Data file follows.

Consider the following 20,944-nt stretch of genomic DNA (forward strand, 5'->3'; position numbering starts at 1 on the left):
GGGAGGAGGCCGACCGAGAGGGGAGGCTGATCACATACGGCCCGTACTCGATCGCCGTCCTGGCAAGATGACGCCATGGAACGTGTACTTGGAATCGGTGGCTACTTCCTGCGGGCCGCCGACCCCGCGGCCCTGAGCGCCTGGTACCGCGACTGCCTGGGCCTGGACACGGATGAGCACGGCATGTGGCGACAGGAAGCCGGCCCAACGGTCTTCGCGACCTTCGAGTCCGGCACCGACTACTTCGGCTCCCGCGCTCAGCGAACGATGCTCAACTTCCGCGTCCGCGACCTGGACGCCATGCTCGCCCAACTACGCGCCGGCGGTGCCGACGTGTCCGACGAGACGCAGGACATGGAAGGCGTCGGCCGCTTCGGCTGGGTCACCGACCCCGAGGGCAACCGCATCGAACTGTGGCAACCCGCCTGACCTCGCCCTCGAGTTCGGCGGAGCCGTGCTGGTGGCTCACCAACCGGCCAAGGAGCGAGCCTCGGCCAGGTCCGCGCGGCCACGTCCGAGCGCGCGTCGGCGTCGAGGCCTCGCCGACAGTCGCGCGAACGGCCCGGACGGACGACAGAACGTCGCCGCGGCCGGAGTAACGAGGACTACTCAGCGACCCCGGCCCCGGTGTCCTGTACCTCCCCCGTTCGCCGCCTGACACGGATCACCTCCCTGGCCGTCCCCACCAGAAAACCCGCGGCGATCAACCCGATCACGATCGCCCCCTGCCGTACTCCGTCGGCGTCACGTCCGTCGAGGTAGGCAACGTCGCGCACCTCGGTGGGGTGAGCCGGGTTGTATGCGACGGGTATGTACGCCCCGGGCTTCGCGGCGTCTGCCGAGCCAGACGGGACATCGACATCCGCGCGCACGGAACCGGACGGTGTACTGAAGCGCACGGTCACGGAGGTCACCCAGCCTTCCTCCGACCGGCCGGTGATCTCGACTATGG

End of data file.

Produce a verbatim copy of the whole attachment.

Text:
Consider the following 20,944-nt stretch of genomic DNA (forward strand, 5'->3'; position numbering starts at 1 on the left):
GGGAGGAGGCCGACCGAGAGGGGAGGCTGATCACATACGGCCCGTACTCGATCGCCGTCCTGGCAAGATGACGCCATGGAACGTGTACTTGGAATCGGTGGCTACTTCCTGCGGGCCGCCGACCCCGCGGCCCTGAGCGCCTGGTACCGCGACTGCCTGGGCCTGGACACGGATGAGCACGGCATGTGGCGACAGGAAGCCGGCCCAACGGTCTTCGCGACCTTCGAGTCCGGCACCGACTACTTCGGCTCCCGCGCTCAGCGAACGATGCTCAACTTCCGCGTCCGCGACCTGGACGCCATGCTCGCCCAACTACGCGCCGGCGGTGCCGACGTGTCCGACGAGACGCAGGACATGGAAGGCGTCGGCCGCTTCGGCTGGGTCACCGACCCCGAGGGCAACCGCATCGAACTGTGGCAACCCGCCTGACCTCGCCCTCGAGTTCGGCGGAGCCGTGCTGGTGGCTCACCAACCGGCCAAGGAGCGAGCCTCGGCCAGGTCCGCGCGGCCACGTCCGAGCGCGCGTCGGCGTCGAGGCCTCGCCGACAGTCGCGCGAACGGCCCGGACGGACGACAGAACGTCGCCGCGGCCGGAGTAACGAGGACTACTCAGCGACCCCGGCCCCGGTGTCCTGTACCTCCCCCGTTCGCCGCCTGACACGGATCACCTCCCTGGCCGTCCCCACCAGAAAACCCGCGGCGATCAACCCGATCACGATCGCCCCCTGCCGTACTCCGTCGGCGTCACGTCCGTCGAGGTAGGCAACGTCGCGCACCTCGGTGGGGTGAGCCGGGTTGTATGCGACGGGTATGTACGCCCCGGGCTTCGCGGCGTCTGCCGAGCCAGACGGGACATCGACATCCGCGCGCACGGAACCGGACGGTGTACTGAAGCGCACGGTCACGGAGGTCACCCAGCCTTCCTCCGACCGGCCGGTGATCTCGACTATGG